Thursday, 8 December 2011

10 Tips for Student Filmmakers

The three of us spent four years studying Film Production Technology at Staffordshire University. It was an incredible experience and we've learned a lot, but it's safe to say we made a lot of mistakes as well. If only someone could have given us a heads-up so we didn't have to learn things the hard way...

10. Budget
Yes, it's a lovely gun, but
it's a film about cavemen.
You're a student so the chances are you don't have a huge amount of money and, unless your University gives you a budget to make your film (that'd be nice), you will have to fund your film yourself. There are many different ways that a film's budget can spin out of control and, in our experience, films are rarely completed under-budget. Payment/expenses for cast can make up a significant portion of your budget, especially if you have lots of characters in your film. So before you even start writing your script, think about how much money you can afford to invest in this film and whether you will be able to afford to pay for cast, crew, equipment, location, props and sets. The very worst thing you can do is run out of money before the film is completed as you are then left with no money and no film. However, that doesn't mean you should sacrifice quality for the sake of money - just make sure you're spending money on the right things.

9. Preproduction, Preproduction, Preproduction
If properly scheduled, planned and rehearsed, there's no reason why your film shoot shouldn't run without a hitch. Investing the time during preproduction to schedule your shoot, plan your shots and conduct lighting tests can save you hours of time during shooting that would otherwise be wasting deliberating, discussing or arguing about creative or logistical decisions. Time is so precious on set - you don't want to waste a single minute discussing something that could have been decided weeks ago. You should never make a film without some form of Schedule, Storyboards and Shot Lists.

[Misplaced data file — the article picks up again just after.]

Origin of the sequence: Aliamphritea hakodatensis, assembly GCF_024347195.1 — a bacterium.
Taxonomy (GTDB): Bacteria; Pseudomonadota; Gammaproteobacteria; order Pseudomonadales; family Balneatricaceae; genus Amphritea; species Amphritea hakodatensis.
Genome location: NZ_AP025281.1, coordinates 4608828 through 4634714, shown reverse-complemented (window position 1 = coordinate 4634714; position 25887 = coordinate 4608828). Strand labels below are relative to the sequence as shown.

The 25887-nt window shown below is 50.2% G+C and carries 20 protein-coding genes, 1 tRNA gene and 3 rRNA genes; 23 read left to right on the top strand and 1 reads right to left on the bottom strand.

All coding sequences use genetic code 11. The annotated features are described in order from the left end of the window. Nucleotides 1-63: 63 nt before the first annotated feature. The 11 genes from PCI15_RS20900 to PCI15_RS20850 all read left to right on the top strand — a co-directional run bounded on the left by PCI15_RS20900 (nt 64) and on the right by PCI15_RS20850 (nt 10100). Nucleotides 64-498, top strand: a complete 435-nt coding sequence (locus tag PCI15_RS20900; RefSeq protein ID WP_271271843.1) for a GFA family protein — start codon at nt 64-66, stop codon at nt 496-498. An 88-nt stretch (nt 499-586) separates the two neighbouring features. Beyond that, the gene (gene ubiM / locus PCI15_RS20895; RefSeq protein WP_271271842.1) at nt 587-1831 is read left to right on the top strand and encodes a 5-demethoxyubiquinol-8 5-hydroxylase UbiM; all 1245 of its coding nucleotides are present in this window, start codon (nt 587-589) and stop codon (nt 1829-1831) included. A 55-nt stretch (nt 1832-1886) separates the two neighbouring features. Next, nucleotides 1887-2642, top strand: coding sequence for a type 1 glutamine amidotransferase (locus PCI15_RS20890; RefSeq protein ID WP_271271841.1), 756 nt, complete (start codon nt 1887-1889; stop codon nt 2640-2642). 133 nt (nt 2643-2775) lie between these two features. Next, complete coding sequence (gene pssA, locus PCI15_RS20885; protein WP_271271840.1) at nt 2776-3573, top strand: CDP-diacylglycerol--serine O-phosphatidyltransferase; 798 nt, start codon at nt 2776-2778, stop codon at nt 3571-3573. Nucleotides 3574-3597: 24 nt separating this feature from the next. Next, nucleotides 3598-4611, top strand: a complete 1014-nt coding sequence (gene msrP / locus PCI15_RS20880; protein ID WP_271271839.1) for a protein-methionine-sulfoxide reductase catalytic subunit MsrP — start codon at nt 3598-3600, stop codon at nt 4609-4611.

8. Don't Forget Sound
Far too many student films fail to give enough consideration to sound, then suffer because of it. It is one of those things where it is easy to take it for granted, and you don't realise how important it is until it is done badly, or not at all. The correct score can instantly create the desired emotion in
We didn't actually drop a sofa on top of Cal.
your audience, regardless of what they see on the screen and many effects that would be hard to pull off with visuals (gunshots, car crashes, fight scenes, dropping sofas on people, see left) can be accomplished through the use of appropriate and well timed sound effects.
However, don't solely rely on royalty free sound effects online. Often, they are poor quality and you never have full control over them. On the other hand, if you get yourself a Marantz Player or a Zoom H4n and go out and record your foley sound yourself, you can get the exact sound you want.

7. Work with professional people
There comes a time when you have to start making films with other professional, enthusiastic filmmakers, rather than making them with your friends just because they are your friends. Your friends might not share your passion for filmmaking and the experience may put a serious strain on your friendship. It may sound cold, but it will save you a lot of stress and you will produce a better film if you seek out other like-minded, motivated filmmakers.
Don't rely on friends as cast either. You may think it'd be a lot easier to use your friends as cast, but when you're out on location and you need your "actor" to perform the same routine for the 20th time, you'll learn the difference in a professional actor and a friend who thought it'd be a good idea to star in your film.

6. Production Essentials
From our experience, there are certain things that you should always have on set with you.
• Extension Cables - You can never have enough extension cables. If you're shooting indoors and want to have total control over how your set is lit, you don't want to have to compromise your shot because the cable for one of your lights is that little bit too short.
• Batteries - Always make sure you have a regular stock of every kind of battery that you'll be using for your shoot. Rechargables are preferred, since you can recharge empty ones while you use a different set.